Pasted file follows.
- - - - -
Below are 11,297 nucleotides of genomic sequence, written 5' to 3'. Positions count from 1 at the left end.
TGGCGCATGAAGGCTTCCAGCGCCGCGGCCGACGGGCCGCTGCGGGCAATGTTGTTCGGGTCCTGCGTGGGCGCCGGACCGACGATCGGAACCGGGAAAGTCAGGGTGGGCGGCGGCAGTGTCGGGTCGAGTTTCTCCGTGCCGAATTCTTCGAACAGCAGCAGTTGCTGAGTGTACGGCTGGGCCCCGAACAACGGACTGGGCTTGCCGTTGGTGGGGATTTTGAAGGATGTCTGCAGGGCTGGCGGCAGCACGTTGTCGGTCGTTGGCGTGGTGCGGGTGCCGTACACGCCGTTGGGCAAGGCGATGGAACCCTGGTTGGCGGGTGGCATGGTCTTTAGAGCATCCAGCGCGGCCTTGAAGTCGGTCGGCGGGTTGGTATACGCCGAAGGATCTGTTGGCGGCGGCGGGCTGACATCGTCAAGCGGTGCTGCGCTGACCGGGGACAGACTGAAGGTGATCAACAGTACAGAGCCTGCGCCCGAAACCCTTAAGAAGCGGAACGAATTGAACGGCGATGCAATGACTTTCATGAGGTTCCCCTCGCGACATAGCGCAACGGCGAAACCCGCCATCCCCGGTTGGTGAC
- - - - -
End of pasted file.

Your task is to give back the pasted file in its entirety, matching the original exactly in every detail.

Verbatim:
Below are 11,297 nucleotides of genomic sequence, written 5' to 3'. Positions count from 1 at the left end.
TGGCGCATGAAGGCTTCCAGCGCCGCGGCCGACGGGCCGCTGCGGGCAATGTTGTTCGGGTCCTGCGTGGGCGCCGGACCGACGATCGGAACCGGGAAAGTCAGGGTGGGCGGCGGCAGTGTCGGGTCGAGTTTCTCCGTGCCGAATTCTTCGAACAGCAGCAGTTGCTGAGTGTACGGCTGGGCCCCGAACAACGGACTGGGCTTGCCGTTGGTGGGGATTTTGAAGGATGTCTGCAGGGCTGGCGGCAGCACGTTGTCGGTCGTTGGCGTGGTGCGGGTGCCGTACACGCCGTTGGGCAAGGCGATGGAACCCTGGTTGGCGGGTGGCATGGTCTTTAGAGCATCCAGCGCGGCCTTGAAGTCGGTCGGCGGGTTGGTATACGCCGAAGGATCTGTTGGCGGCGGCGGGCTGACATCGTCAAGCGGTGCTGCGCTGACCGGGGACAGACTGAAGGTGATCAACAGTACAGAGCCTGCGCCCGAAACCCTTAAGAAGCGGAACGAATTGAACGGCGATGCAATGACTTTCATGAGGTTCCCCTCGCGACATAGCGCAACGGCGAAACCCGCCATCCCCGGTTGGTGAC